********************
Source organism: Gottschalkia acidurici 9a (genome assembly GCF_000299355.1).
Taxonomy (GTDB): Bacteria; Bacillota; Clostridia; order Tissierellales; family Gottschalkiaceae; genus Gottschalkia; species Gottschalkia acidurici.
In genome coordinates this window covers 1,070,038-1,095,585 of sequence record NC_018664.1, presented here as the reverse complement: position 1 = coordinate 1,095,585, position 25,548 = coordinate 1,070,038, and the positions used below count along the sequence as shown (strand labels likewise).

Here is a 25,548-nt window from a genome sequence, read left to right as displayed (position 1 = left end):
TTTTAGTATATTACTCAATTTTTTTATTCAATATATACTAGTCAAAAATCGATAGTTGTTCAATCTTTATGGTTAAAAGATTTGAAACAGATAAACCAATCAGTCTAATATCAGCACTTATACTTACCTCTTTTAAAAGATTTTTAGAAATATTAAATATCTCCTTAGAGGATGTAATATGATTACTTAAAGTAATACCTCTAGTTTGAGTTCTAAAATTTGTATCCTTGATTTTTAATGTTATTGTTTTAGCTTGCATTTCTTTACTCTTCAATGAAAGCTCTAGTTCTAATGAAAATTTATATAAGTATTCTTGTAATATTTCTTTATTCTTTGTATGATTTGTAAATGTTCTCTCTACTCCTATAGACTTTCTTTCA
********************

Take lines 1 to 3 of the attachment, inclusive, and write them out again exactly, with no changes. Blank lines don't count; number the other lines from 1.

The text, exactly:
Source organism: Gottschalkia acidurici 9a (genome assembly GCF_000299355.1).
Taxonomy (GTDB): Bacteria; Bacillota; Clostridia; order Tissierellales; family Gottschalkiaceae; genus Gottschalkia; species Gottschalkia acidurici.
In genome coordinates this window covers 1,070,038-1,095,585 of sequence record NC_018664.1, presented here as the reverse complement: position 1 = coordinate 1,095,585, position 25,548 = coordinate 1,070,038, and the positions used below count along the sequence as shown (strand labels likewise).